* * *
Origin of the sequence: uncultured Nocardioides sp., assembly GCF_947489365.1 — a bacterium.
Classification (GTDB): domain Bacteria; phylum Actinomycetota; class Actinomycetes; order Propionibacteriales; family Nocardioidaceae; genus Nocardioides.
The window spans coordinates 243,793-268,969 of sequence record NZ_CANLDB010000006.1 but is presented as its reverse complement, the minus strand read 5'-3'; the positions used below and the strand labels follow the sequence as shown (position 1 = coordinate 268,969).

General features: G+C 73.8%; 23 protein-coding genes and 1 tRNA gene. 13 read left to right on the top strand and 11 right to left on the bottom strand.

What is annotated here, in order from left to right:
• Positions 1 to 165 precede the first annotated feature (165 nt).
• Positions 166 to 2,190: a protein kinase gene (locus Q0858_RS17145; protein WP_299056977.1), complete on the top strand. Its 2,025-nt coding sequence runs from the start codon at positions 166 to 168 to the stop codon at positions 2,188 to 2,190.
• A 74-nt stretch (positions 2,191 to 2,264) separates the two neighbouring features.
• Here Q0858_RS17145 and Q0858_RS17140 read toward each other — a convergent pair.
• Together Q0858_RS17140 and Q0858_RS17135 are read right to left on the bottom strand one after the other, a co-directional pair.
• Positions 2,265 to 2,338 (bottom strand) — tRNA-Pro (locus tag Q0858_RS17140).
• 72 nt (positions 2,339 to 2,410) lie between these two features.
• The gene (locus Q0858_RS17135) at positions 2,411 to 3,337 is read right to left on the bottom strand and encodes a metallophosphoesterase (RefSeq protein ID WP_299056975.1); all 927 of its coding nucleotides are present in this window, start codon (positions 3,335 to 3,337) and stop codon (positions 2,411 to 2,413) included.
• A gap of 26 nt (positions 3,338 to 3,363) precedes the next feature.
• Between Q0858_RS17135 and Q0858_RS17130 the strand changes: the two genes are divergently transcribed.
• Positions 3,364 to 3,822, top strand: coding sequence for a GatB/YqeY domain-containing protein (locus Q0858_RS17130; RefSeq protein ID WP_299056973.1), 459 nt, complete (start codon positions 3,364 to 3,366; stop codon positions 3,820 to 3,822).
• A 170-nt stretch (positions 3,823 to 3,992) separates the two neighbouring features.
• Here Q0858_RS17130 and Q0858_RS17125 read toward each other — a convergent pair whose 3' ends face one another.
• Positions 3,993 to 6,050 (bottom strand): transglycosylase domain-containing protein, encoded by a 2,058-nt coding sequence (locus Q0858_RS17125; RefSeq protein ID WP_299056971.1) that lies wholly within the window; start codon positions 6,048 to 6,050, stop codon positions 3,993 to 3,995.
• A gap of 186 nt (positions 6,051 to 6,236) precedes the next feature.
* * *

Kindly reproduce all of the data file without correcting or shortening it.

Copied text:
Origin of the sequence: uncultured Nocardioides sp., assembly GCF_947489365.1 — a bacterium.
Classification (GTDB): domain Bacteria; phylum Actinomycetota; class Actinomycetes; order Propionibacteriales; family Nocardioidaceae; genus Nocardioides.
The window spans coordinates 243,793-268,969 of sequence record NZ_CANLDB010000006.1 but is presented as its reverse complement, the minus strand read 5'-3'; the positions used below and the strand labels follow the sequence as shown (position 1 = coordinate 268,969).

General features: G+C 73.8%; 23 protein-coding genes and 1 tRNA gene. 13 read left to right on the top strand and 11 right to left on the bottom strand.

What is annotated here, in order from left to right:
• Positions 1 to 165 precede the first annotated feature (165 nt).
• Positions 166 to 2,190: a protein kinase gene (locus Q0858_RS17145; protein WP_299056977.1), complete on the top strand. Its 2,025-nt coding sequence runs from the start codon at positions 166 to 168 to the stop codon at positions 2,188 to 2,190.
• A 74-nt stretch (positions 2,191 to 2,264) separates the two neighbouring features.
• Here Q0858_RS17145 and Q0858_RS17140 read toward each other — a convergent pair.
• Together Q0858_RS17140 and Q0858_RS17135 are read right to left on the bottom strand one after the other, a co-directional pair.
• Positions 2,265 to 2,338 (bottom strand) — tRNA-Pro (locus tag Q0858_RS17140).
• 72 nt (positions 2,339 to 2,410) lie between these two features.
• The gene (locus Q0858_RS17135) at positions 2,411 to 3,337 is read right to left on the bottom strand and encodes a metallophosphoesterase (RefSeq protein ID WP_299056975.1); all 927 of its coding nucleotides are present in this window, start codon (positions 3,335 to 3,337) and stop codon (positions 2,411 to 2,413) included.
• A gap of 26 nt (positions 3,338 to 3,363) precedes the next feature.
• Between Q0858_RS17135 and Q0858_RS17130 the strand changes: the two genes are divergently transcribed.
• Positions 3,364 to 3,822, top strand: coding sequence for a GatB/YqeY domain-containing protein (locus Q0858_RS17130; RefSeq protein ID WP_299056973.1), 459 nt, complete (start codon positions 3,364 to 3,366; stop codon positions 3,820 to 3,822).
• A 170-nt stretch (positions 3,823 to 3,992) separates the two neighbouring features.
• Here Q0858_RS17130 and Q0858_RS17125 read toward each other — a convergent pair whose 3' ends face one another.
• Positions 3,993 to 6,050 (bottom strand): transglycosylase domain-containing protein, encoded by a 2,058-nt coding sequence (locus Q0858_RS17125; RefSeq protein ID WP_299056971.1) that lies wholly within the window; start codon positions 6,048 to 6,050, stop codon positions 3,993 to 3,995.
• A gap of 186 nt (positions 6,051 to 6,236) precedes the next feature.